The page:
Report: Israel Spied on Iran Negotiations to Lobby Congress Against Nuclear Deal

U.S. intelligence intercepted Israeli communication of details from closed-door talks, officials tell The Wall Street Journal.

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U.S. President Barack Obama listens to Israeli Prime Minister Benjamin Netanyahu during a meeting in the Oval Office of the White House in Washington, D.C., March 3, 2014.
U.S. President Barack Obama listens to Israeli Prime Minister Benjamin Netanyahu during a meeting in the Oval Office of the White House in Washington, D.C., March 3, 2014.Credit: AFP

Israel spied on closed-door nuclear talks between the United States and Iran last year in order to build a case against the impending deal, according to a Wall Street Journal report.

Prime Minister Benjamin Netanyahu's government reportedly sought to acquire information on the negotiations, in turn using said information to lobby members of Congress against a nuclear deal.

In addition to eavesdropping on closed-door talks, the report said, Israel “acquired information from confidential U.S. briefings, informants and diplomatic contacts in Europe.”

The White House discovered the operation when U.S. intelligence agencies spying on Israel "intercepted communications among Israeli officials that carried details the U.S. believed could have come only from access to the confidential talks.”

However, the Obama administration was far more concerned with Israel's alleged leaking of information to Congress in order to derail a potential deal.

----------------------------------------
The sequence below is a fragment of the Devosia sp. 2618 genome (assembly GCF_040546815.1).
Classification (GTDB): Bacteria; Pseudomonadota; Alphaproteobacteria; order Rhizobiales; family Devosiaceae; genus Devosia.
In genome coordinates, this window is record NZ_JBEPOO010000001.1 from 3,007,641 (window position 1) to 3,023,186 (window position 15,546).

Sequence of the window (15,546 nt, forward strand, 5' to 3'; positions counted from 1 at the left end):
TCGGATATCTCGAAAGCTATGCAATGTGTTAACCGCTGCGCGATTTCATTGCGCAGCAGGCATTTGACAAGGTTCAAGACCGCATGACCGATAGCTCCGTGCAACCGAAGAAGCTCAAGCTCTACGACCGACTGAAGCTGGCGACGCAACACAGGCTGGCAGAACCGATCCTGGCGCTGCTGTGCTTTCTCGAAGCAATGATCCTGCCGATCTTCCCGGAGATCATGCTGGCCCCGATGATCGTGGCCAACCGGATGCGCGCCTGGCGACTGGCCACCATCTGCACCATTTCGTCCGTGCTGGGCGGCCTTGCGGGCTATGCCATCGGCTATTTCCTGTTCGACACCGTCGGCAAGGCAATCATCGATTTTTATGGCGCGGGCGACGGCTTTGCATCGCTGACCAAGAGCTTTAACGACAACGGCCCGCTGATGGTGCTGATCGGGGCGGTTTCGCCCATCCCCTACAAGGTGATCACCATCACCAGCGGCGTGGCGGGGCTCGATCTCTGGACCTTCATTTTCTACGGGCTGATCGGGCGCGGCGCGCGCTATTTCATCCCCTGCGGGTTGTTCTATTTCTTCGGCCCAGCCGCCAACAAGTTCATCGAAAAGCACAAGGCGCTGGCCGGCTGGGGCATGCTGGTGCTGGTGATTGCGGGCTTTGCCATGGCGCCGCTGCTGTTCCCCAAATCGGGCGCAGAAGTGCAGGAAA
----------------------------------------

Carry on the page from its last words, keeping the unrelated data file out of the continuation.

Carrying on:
“It is one thing for the U.S. and Israel to spy on each other," a senior U.S. official told the Journal. "It is another thing for Israel to steal U.S. secrets and play them back to U.S. legislators to undermine U.S. diplomacy.”

The report cited Israeli officials as saying that Netanyahu and Israeli Ambassador to the U.S. Ron Dermer knew the intervention would damage ties with the White House, but decided that was a tolerable cost.

Nevertheless, the campaign may have backfired, Israeli officials said, because it alienated congressional Democrats whose support was key to blocking the deal.

The report cited interviews with more than a dozen current and former diplomats, intelligence officials, policy makers and lawmakers in the U.S. and Israel.

Israel denied the "utterly false allegations."

"The state of Israel does not conduct espionage against the United States or Israel’s other allies," a senior official in the Prime Minister’s Office told the WSJ. "The false allegations are clearly intended to undermine the strong ties between the United States and Israel and the security and intelligence relationship we share.”

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